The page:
Israel Israel Sept 2018
Italy Italy Sept 2017
Japan Japan Sept 2018
Jersey Jersey Sept 2017
Kuwait Kuwait Sept 2018
Latvia Latvia Sept 2017
Liechtenstein Liechtenstein Sept 2017
Lithuania Lithuania Sept 2017
Luxembourg Luxembourg Sept 2017
Macao Macao (China) Sept 2018
Malaysia Malaysia Sept 2018
Malta Malta Sept 2017
Marshall Islands Marshall Islands Sept 2018
Mauritius Mauritius Sept 2017
Mexico Mexico Sept 2017
Monaco Monaco Sept 2018
Montserrat Montserrat Sept 2017
Nauru Nauru Sept 2018
New Zealand New Zealand Sept 2018
Netherlands Netherlands Sept 2017
Niue Niue Sept 2017
Norway Norway Sept 2017
Poland Poland Sept 2017
Portugal Portugal Sept 2017
Qatar Qatar Sept 2018
Romania Romania Sept 2017
Russia Russia Sept 2018
Saint Kitts and Nevis Saint Kitts and Nevis Sept 2018
Saint Lucia Saint Lucia Sept 2018
Saint Maarten Sint Maarten Sept 2018
Saint Vincent and the Grenadines Saint Vincent and the Grenadines Sept 2018
San Marino San Marino Sept 2017
Samoa Samoa Sept 2018
Saudi Arabia Saudi Arabia Sept 2018
Seychelles Seychelles Sept 2017
Singapore Singapore Sept 2018
Slovak Republic Slovak Republic Sept 2017
Slovenia Slovenia Sept 2017
South Africa South Africa Sept 2017
South Korea Korea Sept 2017
Spain Spain Sept 2017
Sweden Sweden Sept 2017
Switzerland Switzerland Sept 2018
Trinidad and Tobago Trinidad and Tobago Sept 2017
Turkey Turkey Sept 2018
Turks and Caicos Islands Turks and Caicos Islands Sept 2017
United Arab Emirates United Arab Emirates Sept 2018
United Kingdom United Kingdom Sept 2017
Uruguay Uruguay Sept 2018
Vanuatu Vanuatu Sept 2018


OECD (OCSE) Cyprus has been found non-compliant, like Luxembourg, the British Virgin Islands and the Seychelles.

OECD (OCSE) Cyprus has been found non-compliant, like Luxembourg, the British Virgin Islands and the Seychelles.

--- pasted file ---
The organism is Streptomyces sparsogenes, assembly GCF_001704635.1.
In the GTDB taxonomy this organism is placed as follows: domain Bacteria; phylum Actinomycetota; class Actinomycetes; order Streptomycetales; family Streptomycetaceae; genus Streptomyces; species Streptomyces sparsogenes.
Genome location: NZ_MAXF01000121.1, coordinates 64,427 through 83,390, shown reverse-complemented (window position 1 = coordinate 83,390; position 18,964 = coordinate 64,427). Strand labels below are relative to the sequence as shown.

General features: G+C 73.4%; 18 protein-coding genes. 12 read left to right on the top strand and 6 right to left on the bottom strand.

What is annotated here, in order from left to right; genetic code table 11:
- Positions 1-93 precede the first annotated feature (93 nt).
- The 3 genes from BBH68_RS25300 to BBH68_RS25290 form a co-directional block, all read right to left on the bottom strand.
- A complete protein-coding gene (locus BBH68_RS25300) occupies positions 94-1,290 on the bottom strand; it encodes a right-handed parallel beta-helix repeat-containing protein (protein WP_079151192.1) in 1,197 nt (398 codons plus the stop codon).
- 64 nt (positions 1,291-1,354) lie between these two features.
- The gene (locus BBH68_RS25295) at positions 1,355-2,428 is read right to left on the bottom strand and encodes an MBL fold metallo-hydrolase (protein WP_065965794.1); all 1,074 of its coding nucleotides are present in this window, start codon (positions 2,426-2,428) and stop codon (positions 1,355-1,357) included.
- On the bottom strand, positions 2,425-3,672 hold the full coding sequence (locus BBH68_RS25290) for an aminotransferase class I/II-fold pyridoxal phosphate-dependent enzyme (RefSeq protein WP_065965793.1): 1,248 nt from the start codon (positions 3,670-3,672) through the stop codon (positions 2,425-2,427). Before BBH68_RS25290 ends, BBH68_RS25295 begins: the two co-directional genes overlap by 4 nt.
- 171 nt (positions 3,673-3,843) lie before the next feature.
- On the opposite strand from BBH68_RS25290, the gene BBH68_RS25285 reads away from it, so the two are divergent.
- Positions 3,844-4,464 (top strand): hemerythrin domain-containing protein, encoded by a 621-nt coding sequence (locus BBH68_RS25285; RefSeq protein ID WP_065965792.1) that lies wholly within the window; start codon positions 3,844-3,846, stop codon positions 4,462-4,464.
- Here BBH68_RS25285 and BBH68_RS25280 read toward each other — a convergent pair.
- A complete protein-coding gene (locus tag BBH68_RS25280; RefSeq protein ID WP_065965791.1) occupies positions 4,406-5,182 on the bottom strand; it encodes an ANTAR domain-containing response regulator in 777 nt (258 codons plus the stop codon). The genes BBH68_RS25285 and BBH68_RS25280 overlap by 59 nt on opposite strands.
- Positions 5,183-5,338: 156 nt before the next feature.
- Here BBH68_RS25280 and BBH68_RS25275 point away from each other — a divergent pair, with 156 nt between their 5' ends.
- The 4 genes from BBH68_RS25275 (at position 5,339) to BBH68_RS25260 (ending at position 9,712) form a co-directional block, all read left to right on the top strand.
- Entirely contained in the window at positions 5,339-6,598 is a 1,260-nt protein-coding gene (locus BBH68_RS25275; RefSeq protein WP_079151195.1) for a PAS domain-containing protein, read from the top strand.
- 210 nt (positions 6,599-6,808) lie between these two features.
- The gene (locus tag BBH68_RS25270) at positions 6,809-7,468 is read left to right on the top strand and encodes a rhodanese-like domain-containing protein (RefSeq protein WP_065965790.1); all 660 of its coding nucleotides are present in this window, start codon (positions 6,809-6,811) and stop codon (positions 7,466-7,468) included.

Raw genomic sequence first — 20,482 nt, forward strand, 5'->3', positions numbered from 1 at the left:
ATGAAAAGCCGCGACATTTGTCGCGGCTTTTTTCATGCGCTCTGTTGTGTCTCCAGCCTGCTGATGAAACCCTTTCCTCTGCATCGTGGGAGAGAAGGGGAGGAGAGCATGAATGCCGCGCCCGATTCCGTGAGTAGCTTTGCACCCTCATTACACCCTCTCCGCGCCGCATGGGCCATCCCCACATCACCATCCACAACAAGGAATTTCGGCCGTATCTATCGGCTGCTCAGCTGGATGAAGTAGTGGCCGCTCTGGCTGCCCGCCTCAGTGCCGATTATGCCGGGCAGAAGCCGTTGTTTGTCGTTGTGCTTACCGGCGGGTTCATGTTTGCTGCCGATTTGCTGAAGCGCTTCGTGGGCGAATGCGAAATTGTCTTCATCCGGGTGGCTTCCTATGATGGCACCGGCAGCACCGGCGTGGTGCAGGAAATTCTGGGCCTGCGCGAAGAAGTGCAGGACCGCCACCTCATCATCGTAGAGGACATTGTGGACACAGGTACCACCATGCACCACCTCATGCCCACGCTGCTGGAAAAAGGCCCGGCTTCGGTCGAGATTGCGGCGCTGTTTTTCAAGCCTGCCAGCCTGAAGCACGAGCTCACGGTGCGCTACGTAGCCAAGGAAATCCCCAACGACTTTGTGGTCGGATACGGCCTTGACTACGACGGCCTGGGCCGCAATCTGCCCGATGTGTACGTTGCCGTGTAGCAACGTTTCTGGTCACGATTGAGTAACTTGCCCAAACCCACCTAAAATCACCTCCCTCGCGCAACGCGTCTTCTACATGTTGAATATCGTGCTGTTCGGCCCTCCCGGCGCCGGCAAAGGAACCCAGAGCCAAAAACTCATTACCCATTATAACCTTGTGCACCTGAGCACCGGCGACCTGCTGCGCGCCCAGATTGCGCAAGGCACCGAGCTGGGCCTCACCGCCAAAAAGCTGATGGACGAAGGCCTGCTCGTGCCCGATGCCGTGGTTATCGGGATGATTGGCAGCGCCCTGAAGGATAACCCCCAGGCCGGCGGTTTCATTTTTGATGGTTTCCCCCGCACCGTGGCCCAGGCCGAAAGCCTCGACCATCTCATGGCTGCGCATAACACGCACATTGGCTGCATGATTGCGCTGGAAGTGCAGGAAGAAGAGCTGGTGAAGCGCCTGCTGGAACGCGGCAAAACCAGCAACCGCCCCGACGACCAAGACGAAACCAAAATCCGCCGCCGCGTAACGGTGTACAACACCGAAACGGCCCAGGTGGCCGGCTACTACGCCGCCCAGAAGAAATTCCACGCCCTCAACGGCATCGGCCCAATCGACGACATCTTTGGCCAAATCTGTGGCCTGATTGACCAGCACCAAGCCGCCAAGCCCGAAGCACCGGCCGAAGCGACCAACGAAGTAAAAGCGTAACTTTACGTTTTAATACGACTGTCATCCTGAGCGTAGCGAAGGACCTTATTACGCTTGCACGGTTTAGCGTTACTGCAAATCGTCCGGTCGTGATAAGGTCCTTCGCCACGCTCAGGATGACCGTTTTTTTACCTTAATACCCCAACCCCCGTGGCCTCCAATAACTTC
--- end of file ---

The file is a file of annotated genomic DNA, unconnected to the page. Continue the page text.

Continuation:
International tax rules have been designed to eliminate double taxation. Unfortunately, as they have not kept pace with the way business operated in a global environment, they have facilitated double non-taxation. As countries are keen on remaining sovereign from a tax perspective (consent to tax is at the core of sovereignty in our democracies), harmonisation has proved difficult if not impossible, even in the European Union. This is why the international efforts are targeted at better co-ordination rather than harmonisation to limit avoidance risks.

The Global Forum conducts peer reviews of all its 122 members to assess whether their laws and practices are in accordance with the international standard. These reviews are published and all countries are rated on their performance. The Global Forum has undertaken more than 100 reviews and has now finalised the ratings of 71 jurisdictions. Overall, its members have shown a remarkable commitment to bringing their laws and practices into line with the standard, thus allowing them to answer requests for information from their international partners. For example, many jurisdictions have abolished or immobilised bearer shares or amended their laws to allow access to bank information as result of recommendations made during their peer reviews.  However, where a jurisdiction’s laws or practices do not allow for exchange of information in accordance with the international standard, that country may be given a rating of Non-Compliant or Partially Compliant depending on the seriousness of the deficiencies. In addition, there are currently 12 jurisdictions that cannot be rated because their legal and regulatory frameworks are not considered sufficiently robust to allow this. As you know, Cyprus has been found non-compliant, like Luxembourg, the British Virgin Islands and the Seychelles.

Pascal Saint-Amans
director of the OECD Centre for Tax Policy and Administration at OECD